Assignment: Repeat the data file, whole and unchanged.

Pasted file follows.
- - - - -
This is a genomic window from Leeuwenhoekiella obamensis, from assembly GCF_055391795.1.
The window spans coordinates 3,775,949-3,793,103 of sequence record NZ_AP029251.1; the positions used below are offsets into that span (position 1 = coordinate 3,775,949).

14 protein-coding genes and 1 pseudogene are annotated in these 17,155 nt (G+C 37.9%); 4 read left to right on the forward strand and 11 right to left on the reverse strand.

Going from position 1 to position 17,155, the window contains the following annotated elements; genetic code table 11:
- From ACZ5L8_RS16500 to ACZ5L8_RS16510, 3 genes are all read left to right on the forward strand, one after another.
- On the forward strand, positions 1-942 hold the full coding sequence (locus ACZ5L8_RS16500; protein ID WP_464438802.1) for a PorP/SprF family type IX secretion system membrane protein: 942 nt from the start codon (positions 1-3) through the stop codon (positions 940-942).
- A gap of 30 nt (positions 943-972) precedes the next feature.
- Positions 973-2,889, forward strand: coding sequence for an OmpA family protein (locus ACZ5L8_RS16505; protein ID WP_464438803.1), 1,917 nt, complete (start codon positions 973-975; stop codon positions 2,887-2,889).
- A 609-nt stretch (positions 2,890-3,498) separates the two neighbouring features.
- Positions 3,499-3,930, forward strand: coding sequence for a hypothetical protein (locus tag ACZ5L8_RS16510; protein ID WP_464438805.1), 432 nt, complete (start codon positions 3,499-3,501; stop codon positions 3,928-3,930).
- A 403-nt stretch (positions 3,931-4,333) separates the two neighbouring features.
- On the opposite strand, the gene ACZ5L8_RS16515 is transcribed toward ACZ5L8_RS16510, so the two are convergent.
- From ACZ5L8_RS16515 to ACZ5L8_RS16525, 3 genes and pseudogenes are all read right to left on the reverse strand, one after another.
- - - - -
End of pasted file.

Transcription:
This is a genomic window from Leeuwenhoekiella obamensis, from assembly GCF_055391795.1.
The window spans coordinates 3,775,949-3,793,103 of sequence record NZ_AP029251.1; the positions used below are offsets into that span (position 1 = coordinate 3,775,949).

14 protein-coding genes and 1 pseudogene are annotated in these 17,155 nt (G+C 37.9%); 4 read left to right on the forward strand and 11 right to left on the reverse strand.

Going from position 1 to position 17,155, the window contains the following annotated elements; genetic code table 11:
- From ACZ5L8_RS16500 to ACZ5L8_RS16510, 3 genes are all read left to right on the forward strand, one after another.
- On the forward strand, positions 1-942 hold the full coding sequence (locus ACZ5L8_RS16500; protein ID WP_464438802.1) for a PorP/SprF family type IX secretion system membrane protein: 942 nt from the start codon (positions 1-3) through the stop codon (positions 940-942).
- A gap of 30 nt (positions 943-972) precedes the next feature.
- Positions 973-2,889, forward strand: coding sequence for an OmpA family protein (locus ACZ5L8_RS16505; protein ID WP_464438803.1), 1,917 nt, complete (start codon positions 973-975; stop codon positions 2,887-2,889).
- A 609-nt stretch (positions 2,890-3,498) separates the two neighbouring features.
- Positions 3,499-3,930, forward strand: coding sequence for a hypothetical protein (locus tag ACZ5L8_RS16510; protein ID WP_464438805.1), 432 nt, complete (start codon positions 3,499-3,501; stop codon positions 3,928-3,930).
- A 403-nt stretch (positions 3,931-4,333) separates the two neighbouring features.
- On the opposite strand, the gene ACZ5L8_RS16515 is transcribed toward ACZ5L8_RS16510, so the two are convergent.
- From ACZ5L8_RS16515 to ACZ5L8_RS16525, 3 genes and pseudogenes are all read right to left on the reverse strand, one after another.